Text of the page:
3. We also reject Citibank's argument that it is entitled to pursue a common law claim for refund of these taxes. This Court has held that the General Refund Statute represents a partial waiver of such immunity by the State, and any claim for taxes erroneously or illegally assessed is limited to the terms of that statute. Sawnee Elec. Membership Corp. v. Ga. Dept. of Revenue, 279 Ga. at 23(2); Georgia Emission Testing Co. v. Jackson, 259 Ga.App. 250, 252 (576 S.E.2d 642) (2003). “Since the decision to waive sovereign immunity is a voluntary act on the part of the State, the State may prescribe the terms and conditions on which it will consent to be sued.” (Citation omitted.) Georgia Emission Testing Co. v. Jackson, 259 Ga.App. at 252.

But Citibank points to this Court's decision in Hawes v. Smith, 120 Ga.App. 158(1) (169 S.E.2d 823) (1969), to argue that it has a right to seek a refund under the common law. In that case, the plaintiff taxpayer sought a refund of sales and use tax under former statute OCGA § 92–8436, one predecessor to the current General Refund Statute. The Hawes opinion acknowledged that OCGA § 92–8436 gives the plaintiff the statutory authority to seek a refund, but recognized that the right to sue for a refund arose at common law under the theory of indebitatus assumpsit for money had and received. Hawes v. Smith, 120 Ga.App. at 158(1). See also Oxford v. Shuman, 106 Ga.App. 73, 78(2)(b) (126 S.E.2d 522) (1962). Although the Hawes opinion, and the Oxford opinion upon which it relies, both discuss the question of a tax refund in terms of the common law theory of money had and received, both cases actually considered refund claims under specific statutory authority. Thus, the issue of sovereign immunity did not arise because the legislature had granted the plaintiff taxpayer the specific right to bring the suit at issue. Id. Nevertheless, we do not read these cases as holding that a taxpayer has a separate common law claim for a tax refund without regard to the General Refund Statute. See Barnes v. City of Atlanta, 275 Ga.App. 385, 388(1)(a) (620 S.E.2d 846) (2005) (even if the right to seek a tax refund existed at common law, “it does not follow that the plaintiffs could simply bypass” the requirements of the applicable refund statute), reversed on other grounds, Barnes v. City of Atlanta, 281 Ga. 256 (637 S.E.2d 4) (2006). In any event, whatever the theory asserted, Citibank did not pay any sales tax and thus it had no standing to bring any claim for a tax refund.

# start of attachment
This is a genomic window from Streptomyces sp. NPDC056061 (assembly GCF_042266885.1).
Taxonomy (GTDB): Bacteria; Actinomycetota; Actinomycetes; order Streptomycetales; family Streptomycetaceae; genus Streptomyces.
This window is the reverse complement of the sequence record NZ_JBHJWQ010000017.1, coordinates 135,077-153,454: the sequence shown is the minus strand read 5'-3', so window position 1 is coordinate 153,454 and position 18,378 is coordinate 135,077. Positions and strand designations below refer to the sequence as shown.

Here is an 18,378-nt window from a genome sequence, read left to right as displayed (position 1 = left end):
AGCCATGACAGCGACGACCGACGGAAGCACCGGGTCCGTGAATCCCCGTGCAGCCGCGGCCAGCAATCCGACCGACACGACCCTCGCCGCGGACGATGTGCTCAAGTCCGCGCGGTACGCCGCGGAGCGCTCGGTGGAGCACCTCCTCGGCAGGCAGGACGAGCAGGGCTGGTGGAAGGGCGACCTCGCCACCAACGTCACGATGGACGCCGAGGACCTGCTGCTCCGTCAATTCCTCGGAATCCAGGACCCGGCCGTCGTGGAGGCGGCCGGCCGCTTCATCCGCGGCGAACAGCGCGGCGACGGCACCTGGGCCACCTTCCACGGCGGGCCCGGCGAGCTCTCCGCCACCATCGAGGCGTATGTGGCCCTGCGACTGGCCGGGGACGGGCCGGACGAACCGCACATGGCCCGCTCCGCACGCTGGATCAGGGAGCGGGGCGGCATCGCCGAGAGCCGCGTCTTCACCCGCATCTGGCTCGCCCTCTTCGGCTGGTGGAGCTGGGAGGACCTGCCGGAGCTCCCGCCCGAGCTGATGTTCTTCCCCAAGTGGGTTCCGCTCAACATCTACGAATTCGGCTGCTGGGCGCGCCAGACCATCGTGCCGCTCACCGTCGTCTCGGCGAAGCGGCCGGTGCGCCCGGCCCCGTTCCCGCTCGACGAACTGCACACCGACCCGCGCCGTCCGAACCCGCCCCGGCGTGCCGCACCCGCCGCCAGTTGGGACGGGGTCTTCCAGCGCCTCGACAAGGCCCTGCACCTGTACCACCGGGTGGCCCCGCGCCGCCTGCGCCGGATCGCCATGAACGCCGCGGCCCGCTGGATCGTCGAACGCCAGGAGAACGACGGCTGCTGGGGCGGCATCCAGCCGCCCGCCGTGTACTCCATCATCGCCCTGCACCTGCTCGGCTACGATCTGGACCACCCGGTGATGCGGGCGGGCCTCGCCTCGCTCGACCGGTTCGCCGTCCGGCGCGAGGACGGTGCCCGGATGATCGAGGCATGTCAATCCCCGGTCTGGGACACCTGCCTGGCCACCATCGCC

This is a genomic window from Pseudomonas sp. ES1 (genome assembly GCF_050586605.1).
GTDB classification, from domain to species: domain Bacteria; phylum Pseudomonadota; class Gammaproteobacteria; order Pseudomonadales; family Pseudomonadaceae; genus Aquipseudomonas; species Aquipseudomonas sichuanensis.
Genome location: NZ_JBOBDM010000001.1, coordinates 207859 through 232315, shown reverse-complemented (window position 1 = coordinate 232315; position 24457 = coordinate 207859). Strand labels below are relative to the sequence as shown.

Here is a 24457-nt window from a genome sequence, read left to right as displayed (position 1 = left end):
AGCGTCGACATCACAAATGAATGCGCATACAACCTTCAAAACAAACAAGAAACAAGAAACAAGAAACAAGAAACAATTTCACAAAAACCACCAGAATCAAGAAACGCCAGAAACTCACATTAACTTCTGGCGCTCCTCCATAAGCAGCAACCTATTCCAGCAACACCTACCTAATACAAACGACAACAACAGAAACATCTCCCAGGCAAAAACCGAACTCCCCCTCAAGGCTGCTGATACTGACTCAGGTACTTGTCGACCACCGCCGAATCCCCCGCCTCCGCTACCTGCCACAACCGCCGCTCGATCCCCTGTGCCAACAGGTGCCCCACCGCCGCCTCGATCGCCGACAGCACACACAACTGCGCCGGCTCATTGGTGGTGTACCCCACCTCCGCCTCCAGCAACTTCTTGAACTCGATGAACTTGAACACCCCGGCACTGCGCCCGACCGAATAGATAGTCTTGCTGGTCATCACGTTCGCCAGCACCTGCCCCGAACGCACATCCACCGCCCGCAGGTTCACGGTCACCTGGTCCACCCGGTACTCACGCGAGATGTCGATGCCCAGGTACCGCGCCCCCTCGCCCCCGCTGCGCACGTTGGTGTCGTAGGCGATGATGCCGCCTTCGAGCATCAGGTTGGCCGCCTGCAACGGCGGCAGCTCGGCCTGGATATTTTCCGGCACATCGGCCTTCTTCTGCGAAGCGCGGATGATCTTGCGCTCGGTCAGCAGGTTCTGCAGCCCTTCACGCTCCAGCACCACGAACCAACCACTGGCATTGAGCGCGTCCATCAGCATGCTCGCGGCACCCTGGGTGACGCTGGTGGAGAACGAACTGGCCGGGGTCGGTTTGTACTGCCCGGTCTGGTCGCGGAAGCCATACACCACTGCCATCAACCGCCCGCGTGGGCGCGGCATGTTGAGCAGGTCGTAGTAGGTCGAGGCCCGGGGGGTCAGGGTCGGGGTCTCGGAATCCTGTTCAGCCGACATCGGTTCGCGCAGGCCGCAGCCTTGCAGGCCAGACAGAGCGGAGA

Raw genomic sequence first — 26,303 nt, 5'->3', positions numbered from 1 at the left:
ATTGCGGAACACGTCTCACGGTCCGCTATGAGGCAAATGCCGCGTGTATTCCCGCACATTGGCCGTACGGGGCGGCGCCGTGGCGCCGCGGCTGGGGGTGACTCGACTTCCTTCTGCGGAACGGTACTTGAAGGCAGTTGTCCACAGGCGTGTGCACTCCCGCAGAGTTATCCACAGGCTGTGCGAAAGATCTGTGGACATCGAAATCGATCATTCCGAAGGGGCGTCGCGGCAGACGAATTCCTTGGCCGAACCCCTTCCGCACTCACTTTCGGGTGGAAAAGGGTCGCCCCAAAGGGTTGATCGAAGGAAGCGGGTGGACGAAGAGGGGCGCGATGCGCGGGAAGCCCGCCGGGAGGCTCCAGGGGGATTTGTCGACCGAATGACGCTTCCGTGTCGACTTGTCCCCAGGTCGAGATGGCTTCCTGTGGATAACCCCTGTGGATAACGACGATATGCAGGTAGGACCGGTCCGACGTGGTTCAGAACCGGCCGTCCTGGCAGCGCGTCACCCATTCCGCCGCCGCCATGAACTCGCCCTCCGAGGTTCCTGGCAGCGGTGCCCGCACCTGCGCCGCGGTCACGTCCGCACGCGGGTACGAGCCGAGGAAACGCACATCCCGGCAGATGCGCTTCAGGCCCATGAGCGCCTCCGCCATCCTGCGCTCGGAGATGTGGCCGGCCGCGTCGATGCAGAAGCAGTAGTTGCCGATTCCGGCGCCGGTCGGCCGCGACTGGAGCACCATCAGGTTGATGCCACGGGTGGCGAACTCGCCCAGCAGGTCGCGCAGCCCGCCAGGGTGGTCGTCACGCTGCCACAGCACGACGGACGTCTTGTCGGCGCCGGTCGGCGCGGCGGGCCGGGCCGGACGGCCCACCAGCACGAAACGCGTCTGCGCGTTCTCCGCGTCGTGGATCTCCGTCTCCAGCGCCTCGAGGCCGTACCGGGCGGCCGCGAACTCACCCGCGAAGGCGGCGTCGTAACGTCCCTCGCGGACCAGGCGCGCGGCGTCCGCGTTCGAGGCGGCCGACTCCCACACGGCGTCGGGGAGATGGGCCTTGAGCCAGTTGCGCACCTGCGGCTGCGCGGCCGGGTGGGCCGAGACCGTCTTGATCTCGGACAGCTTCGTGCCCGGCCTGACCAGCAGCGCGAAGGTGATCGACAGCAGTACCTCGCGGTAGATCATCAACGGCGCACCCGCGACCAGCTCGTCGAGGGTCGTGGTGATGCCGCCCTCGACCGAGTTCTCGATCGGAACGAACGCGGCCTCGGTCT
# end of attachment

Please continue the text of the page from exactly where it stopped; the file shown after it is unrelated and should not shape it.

Judgment affirmed.

FOOTNOTES

1.  The highlighted language was first altered and later deleted by subsequent amendments to the statute. 2008 Ga. L. 473, § 3; 2010 Ga. L. 507, § 12 & 2011 Ga. L. 46, § 6.

2.  Contrary to Citibank's argument, our interpretation of the statute does not render the 1998 amendment meaningless simply because Citibank and other companies engaged in financing for private label credit card companies may not be able to take advantage of the deduction. The amendment also allowed deductions for assignees of bad credit card debt. Indeed, an earlier decision by this Court could be read as interpreting the 1998 amendment to provide a deduction only for such assignees. The opinion notes that “having provided for a bad debt deduction to assignees of bad credit card debt, the legislature has impliedly denied it to any others,” perhaps interpreting the phrase “[i]n the case of an assignee of credit card debt purchased directly from a dealer without recourse” as applying to both assignees reporting on the accrual basis and credit card banks extending credit under a private label program. General Motors Acceptance Corp. v. Jackson, 247 Ga.App. 141, 142(1) (542 S.E.2d 538) (2000).

3.  We are not persuaded by Citibank's argument that the 2011 amendment to OCGA § 48–8–45, supports its proffered interpretation of the 1998 amendment. The 2011 amendment establishes both a deduction for bad debts and a refund where the amount of the bad debt exceeds the taxes paid, but it allows only dealers to take advantage of them. Ga. L.2011, Act 46, § 6. Citibank argues that the legislature's decision to clearly limit any tax relief to dealers indicates that it was entitled to refund under the earlier version of the statute. But the amendment could merely reflect the legislature's intent to eliminate any possibility of a bad credit debt deduction for credit card companies or it could merely be a codification of the Department's historical interpretation of the statute, which apparently limited potential deductions “only to a dealer and only under certain circumstances.” (Footnote omitted.) General Motors Acceptance Corp. v. Jackson, 247 Ga.App. at 144(1). See also Ga. Comp. R. & Regs. r. 560–12–1–.06.

ADAMS, Judge.

BARNES, P.J., and BOGGS, J., concur.